Flavor Trends, Strategies and Solutions for Menu Development




By Flavor & The Menu
April 20, 2022


Mushrooms are high atop trends lists today, elevating consumer awareness about their many benefits and dialing up enthusiasm in eating more dishes that feature fresh mushrooms. The New York Times declared mushrooms as the “2022 Ingredient of the Year,” pointing to their celebrity as a plant-based star, as well as the uptick in urban mushroom farms and growing awareness in medicinal mushrooms. Also, MSNBC declared mushrooms a 2022 “Healthy Food Trend,” again calling out mushrooms’ natural affinity in plant-based eating as an “authentic swap for meat.”

Why are mushrooms having a moment? A convergence of factors is pushing them into sharp culinary focus for restaurant brands across the country: Mushrooms’ essential role in plant-forward innovation; their nutritional profile and role in feeding the immune system; and their incredible sustainability story.


Chefs are leveraging mushrooms’ meaty texture and umami-rich flavor, relying on them to fortify builds with these inherent meat-like qualities. “Plant-forward items that star mushrooms offer consumers a familiar, all-natural option that they can understand and get excited about,” says Pam Smith, RDN, the Co-Chair of The Culinary Institute of America’s Healthy Menus R&D Collaborative and strategic partner with the Mushroom Council. “The mushroom’s inherent meaty qualities and ability to not only carry flavor, but truly lift flavor, make it the ideal ingredient for creative menu development in this arena.”

Chefs in all foodservice segments have certainly discovered the power of mushrooms in “The Blend,” a culinary technique of combining fresh mushrooms with ground meat for burgers (and other dishes) that are more nutritious, delicious and sustainable. “What’s most special about The Blend is that there is no one definition,” says Smith. “It’s up to the chef to give it their own creative take. Maybe it’s buttons with beef, criminis with pork, or portabellas with lentils.”

Royal Trumpet’s meaty texture mimics seafood; beech mushrooms have a mild, nutty flavor and are slightly crunchy.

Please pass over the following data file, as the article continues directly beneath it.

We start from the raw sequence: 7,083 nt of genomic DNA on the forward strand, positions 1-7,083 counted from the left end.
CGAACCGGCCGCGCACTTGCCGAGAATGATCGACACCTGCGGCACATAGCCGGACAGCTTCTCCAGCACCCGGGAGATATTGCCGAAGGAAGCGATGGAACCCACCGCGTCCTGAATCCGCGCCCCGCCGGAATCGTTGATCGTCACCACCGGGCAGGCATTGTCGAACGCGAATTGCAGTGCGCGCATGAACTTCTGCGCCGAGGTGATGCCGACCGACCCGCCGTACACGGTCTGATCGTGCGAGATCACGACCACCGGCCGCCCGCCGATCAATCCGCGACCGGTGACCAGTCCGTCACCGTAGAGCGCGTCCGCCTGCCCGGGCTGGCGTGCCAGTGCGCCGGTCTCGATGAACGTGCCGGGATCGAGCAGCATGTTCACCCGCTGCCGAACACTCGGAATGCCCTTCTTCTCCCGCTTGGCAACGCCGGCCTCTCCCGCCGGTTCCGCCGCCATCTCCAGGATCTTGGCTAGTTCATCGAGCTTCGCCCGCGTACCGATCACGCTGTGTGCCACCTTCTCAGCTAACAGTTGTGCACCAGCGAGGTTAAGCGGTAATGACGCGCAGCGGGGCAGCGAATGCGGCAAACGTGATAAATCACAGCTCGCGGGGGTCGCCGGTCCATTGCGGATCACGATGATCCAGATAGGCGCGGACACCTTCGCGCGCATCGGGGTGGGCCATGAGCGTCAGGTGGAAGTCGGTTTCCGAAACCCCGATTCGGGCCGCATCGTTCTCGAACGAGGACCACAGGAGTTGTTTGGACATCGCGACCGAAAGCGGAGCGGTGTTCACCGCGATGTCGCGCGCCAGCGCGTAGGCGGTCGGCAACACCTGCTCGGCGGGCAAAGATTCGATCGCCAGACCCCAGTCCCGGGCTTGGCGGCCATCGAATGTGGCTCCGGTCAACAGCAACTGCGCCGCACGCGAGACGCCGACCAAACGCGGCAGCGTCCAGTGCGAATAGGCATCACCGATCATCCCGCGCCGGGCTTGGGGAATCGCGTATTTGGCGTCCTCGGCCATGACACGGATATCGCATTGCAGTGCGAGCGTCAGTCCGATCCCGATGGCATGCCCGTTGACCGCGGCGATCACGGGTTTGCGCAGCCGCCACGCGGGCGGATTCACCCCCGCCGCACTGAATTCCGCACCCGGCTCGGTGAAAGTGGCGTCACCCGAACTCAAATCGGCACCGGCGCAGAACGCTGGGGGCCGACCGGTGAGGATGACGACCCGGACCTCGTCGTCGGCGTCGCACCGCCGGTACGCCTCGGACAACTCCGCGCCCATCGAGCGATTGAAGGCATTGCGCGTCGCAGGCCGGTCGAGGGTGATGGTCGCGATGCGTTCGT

Royal Trumpet’s meaty texture mimics seafood; beech mushrooms have a mild, nutty flavor and are slightly crunchy.


Heightened awareness by consumers in optimizing health and their desire for menu items that feed the immune system have helped propel mushrooms into the limelight, thanks to their status as a source of nutrients. “Mushrooms, like other fruits and vegetables, can play a positive role in supporting a healthy immune system,” says Smith. “This is truly setting mushrooms apart as chefs plan menus to meet consumer demand.”

Mushrooms have nutrients such as B vitamins, riboflavin, niacin, selenium and vitamin D. “Studies show these nutrients are important for supporting a healthy immune system. Vitamin D is especially a differentiator. Mushrooms are the only food found in the produce aisle that contains vitamin D. For example, one portabella mushroom, exposed to UV light, can provide 120 percent of the recommended daily allowance for vitamin D,” says Smith. “With mushrooms in the spotlight, consumers are understanding their health benefits, making them a high-impact menu item today.”


Researchers have named mushrooms the most sustainably grown agriculture products in the nation, requiring only a fraction of the resources needed to produce other foods: Growing a pound of mushrooms requires only 1.8 gallons of water and 1 kilowatt hours of energy, and generates only .7 pound of CO2 equivalent emissions. Mushrooms also require very little space in which to flourish, conserving soil while netting high yields—1 million pounds of mushrooms can grow each year on just 1 acre of land.

“Modern consumers use sustainability as a guideline to determine how to spend their food dollars,” says Smith. “Mushrooms tell a fantastic sustainability story that operators can share on their menus and feel good about.”

Shiitake mushrooms are meaty and savory; maitakes have a rich, woodsy flavor.

Shiitake mushrooms are meaty and savory; maitakes have a rich, woodsy flavor.



Take this one SKU in four distinct directions, employing portabella’s incredible umami, texture, juiciness, meatiness and healthfulness across your menu.

By Pam Smith, RDN

  1. The Blend
    • Blend 25% roasted ground portabellas (or any mushroom in your pantry) into 75% meat, poultry or plant proteins
    • Go beyond the burger and use in meatballs, tacos and kibbeh
  2. Pulled Pork
    • With high heat, roast stemmed portabellas bottoms up; when cool enough to handle, using two forks, shred the mushrooms
    • A play on pulled pork, use in plant-based barbecue, or feature
      as ribbons in a pasta
  3. Smashed and Seared
    • Press down with a heavy-duty metal turner, forcing out that moisture to give way to gorgeous color and crispy edges
    • Serve as a “smash’room” steak or burger
  4. ’Bella Bacon
    • Toss thinly sliced ports in a marinade of smoked paprika, miso, maple syrup, tamari, salt and pepper and bake on cooling/baking rack until crispy
    • Smoky and delicious, use anywhere you’d use bacon


Starting in May, the Mushroom Council is again partnering with the Food Network for its “Blended Burger Contest.” The top burger wins $10,000. Enter your take on The Blend!

Sign up at www.mushroomcouncil.com.


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